Q&A Mary Frank Fox: Time to ditch the leaky pipeline model

Policies should account for the institutional factors that discriminate against women.

25 May 2018

Smriti Mallapaty

Hinterhaus Productions/Getty

Mary Frank Fox

Mary Frank Fox, a sociologist of science, is an ADVANCE professor in the School of Public Policy and co-director of the Center for the Study of Women, Science & Technology at Georgia Institute of Technology, in the United States. In February 2018, she was elected as a fellow of the American Association for the Advancement of Science, in recognition of her research and national leadership on issues related to equity and diversity in scientific fields. Fox spoke with Smriti Mallapaty about how the discourse in her field has evolved.

What have been the most influential developments in the study of gender in the scientific workforce?

A gradual shift has occurred from a focus on individual behaviour towards looking at ways that social settings shape people’s experiences and their outcomes. Individuals are seen in relation to, and not apart from, their educational and employment settings. This means that solutions for equity lie in the decisions made within organisations, including ways that people are evaluated. I have fostered this organisational perspective in my research.

Related to this shift has been a growing awareness that the pipeline model is limited for understanding women and men in scientific fields.

What is problematic about the pipeline model, and what are alternative theories?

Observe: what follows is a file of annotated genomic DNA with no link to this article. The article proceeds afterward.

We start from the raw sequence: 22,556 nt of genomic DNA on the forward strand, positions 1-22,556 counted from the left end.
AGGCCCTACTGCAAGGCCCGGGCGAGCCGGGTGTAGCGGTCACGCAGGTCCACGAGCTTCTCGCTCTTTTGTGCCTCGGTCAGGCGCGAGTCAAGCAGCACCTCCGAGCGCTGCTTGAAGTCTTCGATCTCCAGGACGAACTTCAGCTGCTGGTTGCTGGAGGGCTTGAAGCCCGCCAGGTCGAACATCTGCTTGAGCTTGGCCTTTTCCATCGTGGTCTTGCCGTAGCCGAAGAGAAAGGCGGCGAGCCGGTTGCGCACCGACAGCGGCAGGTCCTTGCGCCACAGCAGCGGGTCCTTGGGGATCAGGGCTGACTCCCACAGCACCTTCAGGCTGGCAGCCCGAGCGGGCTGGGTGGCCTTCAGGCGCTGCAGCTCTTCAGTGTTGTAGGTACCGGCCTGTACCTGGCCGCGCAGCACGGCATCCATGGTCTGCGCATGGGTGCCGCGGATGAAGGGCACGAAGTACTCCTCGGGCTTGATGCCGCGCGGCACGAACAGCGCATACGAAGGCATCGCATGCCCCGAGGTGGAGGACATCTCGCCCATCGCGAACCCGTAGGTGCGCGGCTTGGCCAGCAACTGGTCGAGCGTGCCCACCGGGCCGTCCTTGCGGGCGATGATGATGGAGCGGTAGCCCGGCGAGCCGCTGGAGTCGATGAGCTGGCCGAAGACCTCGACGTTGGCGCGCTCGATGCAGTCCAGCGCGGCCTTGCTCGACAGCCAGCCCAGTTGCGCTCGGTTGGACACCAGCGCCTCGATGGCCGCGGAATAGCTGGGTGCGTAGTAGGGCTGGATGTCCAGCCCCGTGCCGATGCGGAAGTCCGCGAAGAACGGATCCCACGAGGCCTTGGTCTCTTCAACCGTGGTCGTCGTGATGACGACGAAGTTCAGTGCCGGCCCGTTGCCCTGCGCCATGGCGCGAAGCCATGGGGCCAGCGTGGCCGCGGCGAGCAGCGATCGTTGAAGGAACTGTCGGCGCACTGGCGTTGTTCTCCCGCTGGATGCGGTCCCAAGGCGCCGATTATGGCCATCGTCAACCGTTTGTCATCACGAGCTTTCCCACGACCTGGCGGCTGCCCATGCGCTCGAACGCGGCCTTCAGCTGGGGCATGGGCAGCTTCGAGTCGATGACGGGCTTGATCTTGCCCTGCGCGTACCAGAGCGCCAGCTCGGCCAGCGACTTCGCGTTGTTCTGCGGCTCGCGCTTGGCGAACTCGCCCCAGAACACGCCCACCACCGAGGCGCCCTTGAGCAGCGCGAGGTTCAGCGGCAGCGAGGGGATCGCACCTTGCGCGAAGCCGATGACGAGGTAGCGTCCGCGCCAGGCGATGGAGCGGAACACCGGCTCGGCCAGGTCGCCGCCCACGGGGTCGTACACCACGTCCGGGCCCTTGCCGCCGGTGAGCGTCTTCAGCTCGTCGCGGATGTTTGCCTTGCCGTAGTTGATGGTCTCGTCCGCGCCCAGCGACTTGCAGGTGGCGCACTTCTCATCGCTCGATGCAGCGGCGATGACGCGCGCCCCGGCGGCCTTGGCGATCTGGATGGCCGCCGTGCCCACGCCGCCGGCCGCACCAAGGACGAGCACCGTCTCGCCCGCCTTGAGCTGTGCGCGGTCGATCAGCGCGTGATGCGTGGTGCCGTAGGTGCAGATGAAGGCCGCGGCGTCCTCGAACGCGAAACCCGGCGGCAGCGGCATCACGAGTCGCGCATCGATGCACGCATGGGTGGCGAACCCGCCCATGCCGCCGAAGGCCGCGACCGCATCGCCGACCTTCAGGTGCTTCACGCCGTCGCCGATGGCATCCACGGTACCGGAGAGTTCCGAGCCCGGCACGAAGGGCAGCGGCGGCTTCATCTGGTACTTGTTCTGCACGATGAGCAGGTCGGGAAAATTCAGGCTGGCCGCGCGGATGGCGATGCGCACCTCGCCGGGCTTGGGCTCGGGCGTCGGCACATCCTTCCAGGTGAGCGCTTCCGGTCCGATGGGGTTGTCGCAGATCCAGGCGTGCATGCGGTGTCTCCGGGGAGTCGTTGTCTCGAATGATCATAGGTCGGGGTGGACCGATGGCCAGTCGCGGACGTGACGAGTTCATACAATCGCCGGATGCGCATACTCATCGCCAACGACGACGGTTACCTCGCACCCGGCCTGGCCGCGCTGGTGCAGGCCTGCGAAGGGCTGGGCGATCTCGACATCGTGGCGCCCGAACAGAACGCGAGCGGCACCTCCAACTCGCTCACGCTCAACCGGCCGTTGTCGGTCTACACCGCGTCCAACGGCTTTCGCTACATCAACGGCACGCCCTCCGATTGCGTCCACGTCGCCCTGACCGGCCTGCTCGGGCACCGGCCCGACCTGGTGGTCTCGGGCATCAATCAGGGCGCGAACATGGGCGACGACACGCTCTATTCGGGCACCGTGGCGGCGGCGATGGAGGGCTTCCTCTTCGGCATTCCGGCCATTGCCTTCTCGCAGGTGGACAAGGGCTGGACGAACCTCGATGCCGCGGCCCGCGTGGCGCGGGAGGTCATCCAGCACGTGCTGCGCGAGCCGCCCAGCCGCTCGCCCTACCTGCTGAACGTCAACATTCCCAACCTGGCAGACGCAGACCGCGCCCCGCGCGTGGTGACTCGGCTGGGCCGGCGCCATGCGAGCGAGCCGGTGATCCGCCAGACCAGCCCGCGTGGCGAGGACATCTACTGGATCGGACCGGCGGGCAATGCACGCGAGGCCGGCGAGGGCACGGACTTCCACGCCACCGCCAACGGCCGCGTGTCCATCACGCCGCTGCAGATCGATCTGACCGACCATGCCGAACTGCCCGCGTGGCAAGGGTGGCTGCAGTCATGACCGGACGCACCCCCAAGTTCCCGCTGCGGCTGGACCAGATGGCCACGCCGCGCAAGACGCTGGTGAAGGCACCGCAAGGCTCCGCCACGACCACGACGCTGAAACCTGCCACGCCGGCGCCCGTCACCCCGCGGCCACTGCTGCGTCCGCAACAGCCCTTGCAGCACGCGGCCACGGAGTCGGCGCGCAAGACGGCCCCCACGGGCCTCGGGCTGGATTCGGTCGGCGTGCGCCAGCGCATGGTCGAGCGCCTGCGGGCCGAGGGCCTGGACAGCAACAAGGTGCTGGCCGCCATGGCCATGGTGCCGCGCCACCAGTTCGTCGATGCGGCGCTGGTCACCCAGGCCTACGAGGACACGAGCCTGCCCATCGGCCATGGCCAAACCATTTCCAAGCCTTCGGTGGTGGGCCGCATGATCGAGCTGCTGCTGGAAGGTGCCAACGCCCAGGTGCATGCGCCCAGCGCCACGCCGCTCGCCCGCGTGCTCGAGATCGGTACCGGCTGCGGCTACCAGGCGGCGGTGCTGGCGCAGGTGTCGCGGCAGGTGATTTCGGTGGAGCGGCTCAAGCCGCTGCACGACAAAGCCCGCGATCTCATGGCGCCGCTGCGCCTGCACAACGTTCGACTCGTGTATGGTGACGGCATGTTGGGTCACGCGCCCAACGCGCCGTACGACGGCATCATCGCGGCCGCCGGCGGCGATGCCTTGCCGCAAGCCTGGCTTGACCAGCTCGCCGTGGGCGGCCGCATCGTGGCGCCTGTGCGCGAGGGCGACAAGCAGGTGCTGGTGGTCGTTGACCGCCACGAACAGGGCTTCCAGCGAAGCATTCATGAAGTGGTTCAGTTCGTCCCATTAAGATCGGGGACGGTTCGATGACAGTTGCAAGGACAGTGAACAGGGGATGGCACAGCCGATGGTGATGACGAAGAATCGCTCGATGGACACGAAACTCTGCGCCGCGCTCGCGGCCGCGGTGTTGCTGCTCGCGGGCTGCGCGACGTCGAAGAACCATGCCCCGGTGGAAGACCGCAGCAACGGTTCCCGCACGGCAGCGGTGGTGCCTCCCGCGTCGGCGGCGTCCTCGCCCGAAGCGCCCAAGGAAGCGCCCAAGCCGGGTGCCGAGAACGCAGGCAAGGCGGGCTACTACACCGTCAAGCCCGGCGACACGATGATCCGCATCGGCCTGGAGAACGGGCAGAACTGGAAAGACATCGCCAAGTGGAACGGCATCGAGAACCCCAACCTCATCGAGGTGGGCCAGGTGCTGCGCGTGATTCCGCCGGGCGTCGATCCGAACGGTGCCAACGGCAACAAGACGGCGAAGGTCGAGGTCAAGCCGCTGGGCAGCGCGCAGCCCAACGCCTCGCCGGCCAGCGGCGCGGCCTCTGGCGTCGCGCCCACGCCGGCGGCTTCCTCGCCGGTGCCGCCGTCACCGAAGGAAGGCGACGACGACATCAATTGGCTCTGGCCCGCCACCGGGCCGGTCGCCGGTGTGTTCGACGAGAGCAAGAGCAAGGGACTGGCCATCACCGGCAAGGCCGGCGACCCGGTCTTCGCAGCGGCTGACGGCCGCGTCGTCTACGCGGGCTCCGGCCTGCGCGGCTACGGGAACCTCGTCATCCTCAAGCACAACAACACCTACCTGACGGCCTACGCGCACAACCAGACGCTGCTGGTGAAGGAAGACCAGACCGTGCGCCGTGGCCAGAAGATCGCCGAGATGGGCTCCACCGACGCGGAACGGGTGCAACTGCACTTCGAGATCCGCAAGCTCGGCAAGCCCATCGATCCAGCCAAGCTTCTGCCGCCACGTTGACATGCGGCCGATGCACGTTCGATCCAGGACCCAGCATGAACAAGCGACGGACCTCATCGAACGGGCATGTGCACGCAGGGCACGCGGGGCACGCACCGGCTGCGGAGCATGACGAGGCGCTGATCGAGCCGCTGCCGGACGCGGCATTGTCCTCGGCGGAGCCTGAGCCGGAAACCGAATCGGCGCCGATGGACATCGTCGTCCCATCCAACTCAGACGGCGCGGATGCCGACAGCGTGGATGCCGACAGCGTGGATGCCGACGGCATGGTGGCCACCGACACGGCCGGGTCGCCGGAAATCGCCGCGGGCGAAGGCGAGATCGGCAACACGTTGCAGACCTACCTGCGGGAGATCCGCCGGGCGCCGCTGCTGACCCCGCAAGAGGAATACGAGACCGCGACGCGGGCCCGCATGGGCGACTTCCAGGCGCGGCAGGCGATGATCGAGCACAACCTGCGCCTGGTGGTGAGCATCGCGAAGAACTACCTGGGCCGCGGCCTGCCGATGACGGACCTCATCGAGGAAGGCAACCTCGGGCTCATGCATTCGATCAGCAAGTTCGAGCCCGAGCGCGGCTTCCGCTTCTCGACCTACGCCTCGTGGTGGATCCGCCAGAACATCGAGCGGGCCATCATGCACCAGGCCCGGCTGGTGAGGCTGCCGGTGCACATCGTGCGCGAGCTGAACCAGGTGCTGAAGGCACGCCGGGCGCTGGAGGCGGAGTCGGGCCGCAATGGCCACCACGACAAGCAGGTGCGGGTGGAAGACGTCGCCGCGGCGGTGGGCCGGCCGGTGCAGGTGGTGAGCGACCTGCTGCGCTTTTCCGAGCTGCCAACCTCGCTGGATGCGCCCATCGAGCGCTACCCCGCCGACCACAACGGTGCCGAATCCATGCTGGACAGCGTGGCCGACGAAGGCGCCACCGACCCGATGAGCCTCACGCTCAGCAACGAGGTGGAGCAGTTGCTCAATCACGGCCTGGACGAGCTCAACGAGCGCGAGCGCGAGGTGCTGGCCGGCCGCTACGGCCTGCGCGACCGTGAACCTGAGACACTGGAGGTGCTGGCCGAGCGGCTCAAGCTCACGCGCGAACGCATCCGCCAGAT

The pipeline model appeared in the early 1980s. It depicts that there are relatively straight lines between educational stages, and, more critically, in the translation between education and occupational outcomes. By implication, the emphasis becomes keeping women in the pipeline, and correcting their preferences and decisions that result in their potential leakage from the pipeline. But more is going on than the individual choices of women and men.

An alternative organizational and institutional perspective emphasizes progression that is not direct and simple. It proposes continuing attention on institutional influences such as marriage and family, as well as on power dynamics in organisations that create advantages and disadvantages through interactions between scientists, performance assessment, and rewards. These issues involve addressing access to space and equipment, stimulating departmental climates, and clarity of evaluation.

What are examples of programmes that have been informed by these approaches?